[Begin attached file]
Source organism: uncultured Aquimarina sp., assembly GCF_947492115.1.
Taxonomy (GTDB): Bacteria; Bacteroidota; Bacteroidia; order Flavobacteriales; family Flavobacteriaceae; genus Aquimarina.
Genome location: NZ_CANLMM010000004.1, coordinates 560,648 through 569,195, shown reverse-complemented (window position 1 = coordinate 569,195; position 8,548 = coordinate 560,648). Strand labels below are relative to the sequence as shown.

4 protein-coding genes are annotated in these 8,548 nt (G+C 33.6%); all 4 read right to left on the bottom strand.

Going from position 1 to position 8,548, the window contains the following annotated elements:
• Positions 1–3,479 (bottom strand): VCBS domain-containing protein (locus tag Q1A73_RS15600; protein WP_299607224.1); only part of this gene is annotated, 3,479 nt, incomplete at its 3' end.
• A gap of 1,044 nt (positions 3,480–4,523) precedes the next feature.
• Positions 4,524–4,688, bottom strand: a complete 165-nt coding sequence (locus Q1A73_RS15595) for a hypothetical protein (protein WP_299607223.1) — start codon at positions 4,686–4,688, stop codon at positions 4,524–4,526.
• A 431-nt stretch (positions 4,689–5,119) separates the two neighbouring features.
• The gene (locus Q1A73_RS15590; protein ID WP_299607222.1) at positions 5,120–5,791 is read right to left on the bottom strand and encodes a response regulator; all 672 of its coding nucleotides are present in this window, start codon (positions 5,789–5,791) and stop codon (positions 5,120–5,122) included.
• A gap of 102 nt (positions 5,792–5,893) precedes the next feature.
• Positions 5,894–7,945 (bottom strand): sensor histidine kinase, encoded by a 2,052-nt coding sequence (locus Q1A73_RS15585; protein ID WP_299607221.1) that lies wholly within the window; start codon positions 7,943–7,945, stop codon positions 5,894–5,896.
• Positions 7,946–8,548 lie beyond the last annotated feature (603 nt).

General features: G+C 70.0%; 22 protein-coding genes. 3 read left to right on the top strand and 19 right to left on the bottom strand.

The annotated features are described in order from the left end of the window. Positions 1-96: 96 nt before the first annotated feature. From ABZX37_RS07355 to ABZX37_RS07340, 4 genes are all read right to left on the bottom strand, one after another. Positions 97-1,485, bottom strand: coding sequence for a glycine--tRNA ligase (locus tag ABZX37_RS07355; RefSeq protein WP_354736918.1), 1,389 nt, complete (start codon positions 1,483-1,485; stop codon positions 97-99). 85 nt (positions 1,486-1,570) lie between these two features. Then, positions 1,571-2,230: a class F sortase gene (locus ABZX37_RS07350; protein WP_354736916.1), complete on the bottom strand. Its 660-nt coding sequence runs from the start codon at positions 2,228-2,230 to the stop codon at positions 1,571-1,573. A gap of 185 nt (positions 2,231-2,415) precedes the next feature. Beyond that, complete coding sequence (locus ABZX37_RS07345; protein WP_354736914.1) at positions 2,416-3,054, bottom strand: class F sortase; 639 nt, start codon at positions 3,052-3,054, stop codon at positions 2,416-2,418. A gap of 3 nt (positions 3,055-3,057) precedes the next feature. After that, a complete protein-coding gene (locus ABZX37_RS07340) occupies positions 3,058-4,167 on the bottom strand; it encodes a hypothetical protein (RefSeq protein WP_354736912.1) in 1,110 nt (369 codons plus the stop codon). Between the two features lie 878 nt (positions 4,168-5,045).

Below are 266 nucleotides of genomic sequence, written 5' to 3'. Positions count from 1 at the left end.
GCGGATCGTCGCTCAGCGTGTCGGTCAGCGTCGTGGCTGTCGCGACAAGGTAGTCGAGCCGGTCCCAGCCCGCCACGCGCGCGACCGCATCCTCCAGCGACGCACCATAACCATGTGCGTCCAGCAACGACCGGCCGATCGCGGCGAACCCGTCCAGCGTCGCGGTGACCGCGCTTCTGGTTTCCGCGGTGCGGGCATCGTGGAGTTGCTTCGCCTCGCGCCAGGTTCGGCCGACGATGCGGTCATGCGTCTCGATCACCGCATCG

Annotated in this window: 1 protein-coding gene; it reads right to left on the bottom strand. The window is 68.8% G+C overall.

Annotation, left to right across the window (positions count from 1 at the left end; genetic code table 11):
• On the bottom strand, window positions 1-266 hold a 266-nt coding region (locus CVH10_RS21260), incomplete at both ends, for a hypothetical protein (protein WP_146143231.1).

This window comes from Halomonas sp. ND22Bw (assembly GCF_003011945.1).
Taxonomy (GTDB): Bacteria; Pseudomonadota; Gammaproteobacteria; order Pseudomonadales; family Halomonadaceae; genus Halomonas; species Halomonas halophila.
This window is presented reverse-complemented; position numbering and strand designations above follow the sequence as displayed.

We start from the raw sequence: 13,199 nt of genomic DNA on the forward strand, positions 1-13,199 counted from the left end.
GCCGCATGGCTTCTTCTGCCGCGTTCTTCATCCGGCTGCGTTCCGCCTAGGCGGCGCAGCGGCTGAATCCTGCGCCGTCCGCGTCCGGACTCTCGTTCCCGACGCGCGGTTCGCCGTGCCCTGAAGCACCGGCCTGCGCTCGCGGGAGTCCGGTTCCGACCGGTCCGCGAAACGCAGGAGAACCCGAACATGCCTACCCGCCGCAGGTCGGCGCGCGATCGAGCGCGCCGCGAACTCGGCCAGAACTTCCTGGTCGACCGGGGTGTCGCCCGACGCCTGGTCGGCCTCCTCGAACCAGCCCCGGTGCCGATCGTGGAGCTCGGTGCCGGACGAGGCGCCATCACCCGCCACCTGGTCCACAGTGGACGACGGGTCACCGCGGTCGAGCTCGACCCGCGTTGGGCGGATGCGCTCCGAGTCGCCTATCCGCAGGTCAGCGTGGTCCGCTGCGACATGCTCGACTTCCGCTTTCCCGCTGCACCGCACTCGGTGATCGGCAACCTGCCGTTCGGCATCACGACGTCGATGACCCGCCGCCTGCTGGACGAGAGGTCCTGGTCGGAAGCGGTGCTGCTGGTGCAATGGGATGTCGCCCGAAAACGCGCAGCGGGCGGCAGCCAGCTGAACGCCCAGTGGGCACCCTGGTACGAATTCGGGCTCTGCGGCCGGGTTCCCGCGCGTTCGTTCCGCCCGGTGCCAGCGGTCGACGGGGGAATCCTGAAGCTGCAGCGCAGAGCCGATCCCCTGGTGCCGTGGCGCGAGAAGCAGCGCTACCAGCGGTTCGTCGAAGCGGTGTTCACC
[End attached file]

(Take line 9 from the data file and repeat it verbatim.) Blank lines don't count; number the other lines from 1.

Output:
• A 431-nt stretch (positions 4,689–5,119) separates the two neighbouring features.